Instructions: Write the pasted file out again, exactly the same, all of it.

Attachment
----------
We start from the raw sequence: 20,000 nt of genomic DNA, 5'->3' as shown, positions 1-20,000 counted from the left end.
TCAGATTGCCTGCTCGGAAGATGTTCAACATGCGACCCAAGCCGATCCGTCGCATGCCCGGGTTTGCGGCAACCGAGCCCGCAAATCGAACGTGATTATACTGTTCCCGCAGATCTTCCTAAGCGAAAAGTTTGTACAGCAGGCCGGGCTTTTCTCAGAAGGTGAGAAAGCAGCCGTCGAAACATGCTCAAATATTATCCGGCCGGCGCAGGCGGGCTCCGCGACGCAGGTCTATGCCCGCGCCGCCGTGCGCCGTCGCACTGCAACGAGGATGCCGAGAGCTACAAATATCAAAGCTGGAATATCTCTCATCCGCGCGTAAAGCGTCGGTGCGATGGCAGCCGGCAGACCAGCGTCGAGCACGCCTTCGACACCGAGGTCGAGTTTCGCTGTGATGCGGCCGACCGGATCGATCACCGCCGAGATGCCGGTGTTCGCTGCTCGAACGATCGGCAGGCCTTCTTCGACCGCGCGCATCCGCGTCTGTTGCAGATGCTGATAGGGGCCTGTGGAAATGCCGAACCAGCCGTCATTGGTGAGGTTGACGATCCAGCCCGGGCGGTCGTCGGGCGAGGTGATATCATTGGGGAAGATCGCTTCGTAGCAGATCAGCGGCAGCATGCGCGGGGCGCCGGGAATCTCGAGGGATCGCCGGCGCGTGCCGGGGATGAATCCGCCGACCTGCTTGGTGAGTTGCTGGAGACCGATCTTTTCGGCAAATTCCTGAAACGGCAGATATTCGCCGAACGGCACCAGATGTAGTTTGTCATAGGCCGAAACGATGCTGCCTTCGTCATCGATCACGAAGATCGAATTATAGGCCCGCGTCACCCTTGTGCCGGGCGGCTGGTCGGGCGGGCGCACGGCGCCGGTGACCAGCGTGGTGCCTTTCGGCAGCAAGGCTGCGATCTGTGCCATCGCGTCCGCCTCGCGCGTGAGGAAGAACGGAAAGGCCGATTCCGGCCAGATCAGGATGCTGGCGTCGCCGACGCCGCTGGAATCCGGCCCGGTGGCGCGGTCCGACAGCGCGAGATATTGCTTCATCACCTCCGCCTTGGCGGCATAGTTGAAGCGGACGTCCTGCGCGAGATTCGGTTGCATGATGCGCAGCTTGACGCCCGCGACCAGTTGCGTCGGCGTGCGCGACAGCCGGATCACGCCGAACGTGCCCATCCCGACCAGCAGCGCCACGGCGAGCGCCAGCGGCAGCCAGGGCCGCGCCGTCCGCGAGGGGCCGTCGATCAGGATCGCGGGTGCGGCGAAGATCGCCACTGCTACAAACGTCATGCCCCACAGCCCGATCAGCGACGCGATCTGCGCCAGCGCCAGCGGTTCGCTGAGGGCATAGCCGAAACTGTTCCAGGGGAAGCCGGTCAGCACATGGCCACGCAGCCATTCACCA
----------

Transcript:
We start from the raw sequence: 20,000 nt of genomic DNA, 5'->3' as shown, positions 1-20,000 counted from the left end.
TCAGATTGCCTGCTCGGAAGATGTTCAACATGCGACCCAAGCCGATCCGTCGCATGCCCGGGTTTGCGGCAACCGAGCCCGCAAATCGAACGTGATTATACTGTTCCCGCAGATCTTCCTAAGCGAAAAGTTTGTACAGCAGGCCGGGCTTTTCTCAGAAGGTGAGAAAGCAGCCGTCGAAACATGCTCAAATATTATCCGGCCGGCGCAGGCGGGCTCCGCGACGCAGGTCTATGCCCGCGCCGCCGTGCGCCGTCGCACTGCAACGAGGATGCCGAGAGCTACAAATATCAAAGCTGGAATATCTCTCATCCGCGCGTAAAGCGTCGGTGCGATGGCAGCCGGCAGACCAGCGTCGAGCACGCCTTCGACACCGAGGTCGAGTTTCGCTGTGATGCGGCCGACCGGATCGATCACCGCCGAGATGCCGGTGTTCGCTGCTCGAACGATCGGCAGGCCTTCTTCGACCGCGCGCATCCGCGTCTGTTGCAGATGCTGATAGGGGCCTGTGGAAATGCCGAACCAGCCGTCATTGGTGAGGTTGACGATCCAGCCCGGGCGGTCGTCGGGCGAGGTGATATCATTGGGGAAGATCGCTTCGTAGCAGATCAGCGGCAGCATGCGCGGGGCGCCGGGAATCTCGAGGGATCGCCGGCGCGTGCCGGGGATGAATCCGCCGACCTGCTTGGTGAGTTGCTGGAGACCGATCTTTTCGGCAAATTCCTGAAACGGCAGATATTCGCCGAACGGCACCAGATGTAGTTTGTCATAGGCCGAAACGATGCTGCCTTCGTCATCGATCACGAAGATCGAATTATAGGCCCGCGTCACCCTTGTGCCGGGCGGCTGGTCGGGCGGGCGCACGGCGCCGGTGACCAGCGTGGTGCCTTTCGGCAGCAAGGCTGCGATCTGTGCCATCGCGTCCGCCTCGCGCGTGAGGAAGAACGGAAAGGCCGATTCCGGCCAGATCAGGATGCTGGCGTCGCCGACGCCGCTGGAATCCGGCCCGGTGGCGCGGTCCGACAGCGCGAGATATTGCTTCATCACCTCCGCCTTGGCGGCATAGTTGAAGCGGACGTCCTGCGCGAGATTCGGTTGCATGATGCGCAGCTTGACGCCCGCGACCAGTTGCGTCGGCGTGCGCGACAGCCGGATCACGCCGAACGTGCCCATCCCGACCAGCAGCGCCACGGCGAGCGCCAGCGGCAGCCAGGGCCGCGCCGTCCGCGAGGGGCCGTCGATCAGGATCGCGGGTGCGGCGAAGATCGCCACTGCTACAAACGTCATGCCCCACAGCCCGATCAGCGACGCGATCTGCGCCAGCGCCAGCGGTTCGCTGAGGGCATAGCCGAAACTGTTCCAGGGGAAGCCGGTCAGCACATGGCCACGCAGCCATTCACCA